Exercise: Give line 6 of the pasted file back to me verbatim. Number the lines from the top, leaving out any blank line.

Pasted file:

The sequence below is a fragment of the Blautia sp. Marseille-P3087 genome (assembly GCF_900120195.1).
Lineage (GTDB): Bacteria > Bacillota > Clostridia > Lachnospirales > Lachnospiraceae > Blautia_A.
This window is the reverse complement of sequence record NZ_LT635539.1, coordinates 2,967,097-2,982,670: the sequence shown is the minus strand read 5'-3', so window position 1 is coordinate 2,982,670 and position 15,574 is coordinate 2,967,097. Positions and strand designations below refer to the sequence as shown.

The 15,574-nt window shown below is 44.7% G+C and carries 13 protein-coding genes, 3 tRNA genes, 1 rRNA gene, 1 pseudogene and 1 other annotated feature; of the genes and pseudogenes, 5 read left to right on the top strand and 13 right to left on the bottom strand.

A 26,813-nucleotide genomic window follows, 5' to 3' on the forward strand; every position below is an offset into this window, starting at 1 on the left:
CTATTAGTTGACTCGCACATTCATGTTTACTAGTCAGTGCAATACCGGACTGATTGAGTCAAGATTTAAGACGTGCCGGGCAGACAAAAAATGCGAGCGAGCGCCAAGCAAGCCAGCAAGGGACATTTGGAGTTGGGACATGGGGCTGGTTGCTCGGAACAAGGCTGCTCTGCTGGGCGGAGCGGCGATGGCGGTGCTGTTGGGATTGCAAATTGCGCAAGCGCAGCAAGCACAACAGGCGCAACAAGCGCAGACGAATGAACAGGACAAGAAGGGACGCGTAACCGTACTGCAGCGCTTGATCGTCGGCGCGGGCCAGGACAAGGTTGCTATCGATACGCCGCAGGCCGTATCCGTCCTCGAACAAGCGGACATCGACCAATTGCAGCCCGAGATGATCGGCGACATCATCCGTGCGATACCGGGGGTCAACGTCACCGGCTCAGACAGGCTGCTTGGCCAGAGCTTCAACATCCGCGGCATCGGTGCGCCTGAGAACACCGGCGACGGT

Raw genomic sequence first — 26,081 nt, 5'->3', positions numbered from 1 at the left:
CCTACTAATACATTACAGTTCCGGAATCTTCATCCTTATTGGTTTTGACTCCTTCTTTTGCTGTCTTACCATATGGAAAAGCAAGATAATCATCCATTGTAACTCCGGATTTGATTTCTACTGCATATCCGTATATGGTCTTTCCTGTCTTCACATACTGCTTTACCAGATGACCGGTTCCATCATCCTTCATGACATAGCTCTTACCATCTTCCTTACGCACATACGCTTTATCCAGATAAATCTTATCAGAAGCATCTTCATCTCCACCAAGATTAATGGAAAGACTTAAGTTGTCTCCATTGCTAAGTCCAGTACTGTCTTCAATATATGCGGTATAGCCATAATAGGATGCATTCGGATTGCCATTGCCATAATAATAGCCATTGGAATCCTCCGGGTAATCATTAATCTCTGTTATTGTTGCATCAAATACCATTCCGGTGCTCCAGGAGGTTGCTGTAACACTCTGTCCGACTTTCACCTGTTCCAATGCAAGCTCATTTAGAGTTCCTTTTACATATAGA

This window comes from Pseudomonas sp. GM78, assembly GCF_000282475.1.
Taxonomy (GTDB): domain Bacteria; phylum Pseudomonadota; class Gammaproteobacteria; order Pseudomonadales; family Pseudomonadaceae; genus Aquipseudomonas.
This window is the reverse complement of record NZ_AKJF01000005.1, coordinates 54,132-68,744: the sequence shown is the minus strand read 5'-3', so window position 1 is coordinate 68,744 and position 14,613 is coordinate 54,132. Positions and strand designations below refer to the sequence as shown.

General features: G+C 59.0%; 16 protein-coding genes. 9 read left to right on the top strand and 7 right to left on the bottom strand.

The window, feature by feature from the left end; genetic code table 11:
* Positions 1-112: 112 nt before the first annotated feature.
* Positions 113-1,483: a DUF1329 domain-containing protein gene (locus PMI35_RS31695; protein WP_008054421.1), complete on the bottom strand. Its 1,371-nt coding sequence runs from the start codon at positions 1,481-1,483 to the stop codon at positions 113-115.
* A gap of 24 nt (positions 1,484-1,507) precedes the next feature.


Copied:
CTATTAGTTGACTCGCACATTCATGTTTACTAGTCAGTGCAATACCGGACTGATTGAGTCAAGATTTAAGACGTGCCGGGCAGACAAAAAATGCGAGCGAGCGCCAAGCAAGCCAGCAAGGGACATTTGGAGTTGGGACATGGGGCTGGTTGCTCGGAACAAGGCTGCTCTGCTGGGCGGAGCGGCGATGGCGGTGCTGTTGGGATTGCAAATTGCGCAAGCGCAGCAAGCACAACAGGCGCAACAAGCGCAGACGAATGAACAGGACAAGAAGGGACGCGTAACCGTACTGCAGCGCTTGATCGTCGGCGCGGGCCAGGACAAGGTTGCTATCGATACGCCGCAGGCCGTATCCGTCCTCGAACAAGCGGACATCGACCAATTGCAGCCCGAGATGATCGGCGACATCATCCGTGCGATACCGGGGGTCAACGTCACCGGCTCAGACAGGCTGCTTGGCCAGAGCTTCAACATCCGCGGCATCGGTGCGCCTGAGAACACCGGCGACGGT